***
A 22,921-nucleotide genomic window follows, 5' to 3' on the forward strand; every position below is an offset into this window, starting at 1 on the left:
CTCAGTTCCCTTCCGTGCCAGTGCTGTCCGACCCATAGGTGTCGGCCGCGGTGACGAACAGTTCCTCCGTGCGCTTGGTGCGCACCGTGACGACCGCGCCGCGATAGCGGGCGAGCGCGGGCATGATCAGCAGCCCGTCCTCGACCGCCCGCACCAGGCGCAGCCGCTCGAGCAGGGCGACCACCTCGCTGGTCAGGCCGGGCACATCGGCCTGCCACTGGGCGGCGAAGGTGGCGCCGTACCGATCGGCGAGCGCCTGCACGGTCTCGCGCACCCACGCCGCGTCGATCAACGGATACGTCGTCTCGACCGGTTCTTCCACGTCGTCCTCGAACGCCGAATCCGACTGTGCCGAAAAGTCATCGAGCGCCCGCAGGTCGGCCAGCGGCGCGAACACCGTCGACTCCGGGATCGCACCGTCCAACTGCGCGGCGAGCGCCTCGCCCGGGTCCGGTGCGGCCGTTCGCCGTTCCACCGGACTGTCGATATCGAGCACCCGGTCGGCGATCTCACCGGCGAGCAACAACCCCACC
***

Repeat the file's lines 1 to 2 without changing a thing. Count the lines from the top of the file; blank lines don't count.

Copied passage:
A 22,921-nucleotide genomic window follows, 5' to 3' on the forward strand; every position below is an offset into this window, starting at 1 on the left:
CTCAGTTCCCTTCCGTGCCAGTGCTGTCCGACCCATAGGTGTCGGCCGCGGTGACGAACAGTTCCTCCGTGCGCTTGGTGCGCACCGTGACGACCGCGCCGCGATAGCGGGCGAGCGCGGGCATGATCAGCAGCCCGTCCTCGACCGCCCGCACCAGGCGCAGCCGCTCGAGCAGGGCGACCACCTCGCTGGTCAGGCCGGGCACATCGGCCTGCCACTGGGCGGCGAAGGTGGCGCCGTACCGATCGGCGAGCGCCTGCACGGTCTCGCGCACCCACGCCGCGTCGATCAACGGATACGTCGTCTCGACCGGTTCTTCCACGTCGTCCTCGAACGCCGAATCCGACTGTGCCGAAAAGTCATCGAGCGCCCGCAGGTCGGCCAGCGGCGCGAACACCGTCGACTCCGGGATCGCACCGTCCAACTGCGCGGCGAGCGCCTCGCCCGGGTCCGGTGCGGCCGTTCGCCGTTCCACCGGACTGTCGATATCGAGCACCCGGTCGGCGATCTCACCGGCGAGCAACAACCCCACC